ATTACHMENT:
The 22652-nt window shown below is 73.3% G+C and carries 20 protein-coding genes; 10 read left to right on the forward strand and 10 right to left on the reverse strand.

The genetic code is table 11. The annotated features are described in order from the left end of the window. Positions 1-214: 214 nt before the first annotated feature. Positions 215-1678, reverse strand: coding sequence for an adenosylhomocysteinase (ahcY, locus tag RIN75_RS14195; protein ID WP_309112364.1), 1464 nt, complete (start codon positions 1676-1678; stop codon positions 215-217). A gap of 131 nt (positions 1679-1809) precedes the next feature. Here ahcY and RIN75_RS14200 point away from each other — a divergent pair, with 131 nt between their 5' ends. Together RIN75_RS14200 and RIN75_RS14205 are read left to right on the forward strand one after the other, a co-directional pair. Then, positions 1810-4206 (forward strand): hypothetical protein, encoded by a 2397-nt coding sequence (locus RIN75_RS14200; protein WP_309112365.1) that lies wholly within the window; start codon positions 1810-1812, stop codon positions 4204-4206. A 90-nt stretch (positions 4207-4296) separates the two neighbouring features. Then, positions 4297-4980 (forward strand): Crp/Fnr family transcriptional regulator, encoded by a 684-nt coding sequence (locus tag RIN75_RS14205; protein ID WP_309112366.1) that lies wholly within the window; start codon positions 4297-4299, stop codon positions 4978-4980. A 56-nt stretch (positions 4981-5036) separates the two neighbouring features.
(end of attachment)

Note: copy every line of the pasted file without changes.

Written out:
The 22652-nt window shown below is 73.3% G+C and carries 20 protein-coding genes; 10 read left to right on the forward strand and 10 right to left on the reverse strand.

The genetic code is table 11. The annotated features are described in order from the left end of the window. Positions 1-214: 214 nt before the first annotated feature. Positions 215-1678, reverse strand: coding sequence for an adenosylhomocysteinase (ahcY, locus tag RIN75_RS14195; protein ID WP_309112364.1), 1464 nt, complete (start codon positions 1676-1678; stop codon positions 215-217). A gap of 131 nt (positions 1679-1809) precedes the next feature. Here ahcY and RIN75_RS14200 point away from each other — a divergent pair, with 131 nt between their 5' ends. Together RIN75_RS14200 and RIN75_RS14205 are read left to right on the forward strand one after the other, a co-directional pair. Then, positions 1810-4206 (forward strand): hypothetical protein, encoded by a 2397-nt coding sequence (locus RIN75_RS14200; protein WP_309112365.1) that lies wholly within the window; start codon positions 1810-1812, stop codon positions 4204-4206. A 90-nt stretch (positions 4207-4296) separates the two neighbouring features. Then, positions 4297-4980 (forward strand): Crp/Fnr family transcriptional regulator, encoded by a 684-nt coding sequence (locus tag RIN75_RS14205; protein ID WP_309112366.1) that lies wholly within the window; start codon positions 4297-4299, stop codon positions 4978-4980. A 56-nt stretch (positions 4981-5036) separates the two neighbouring features.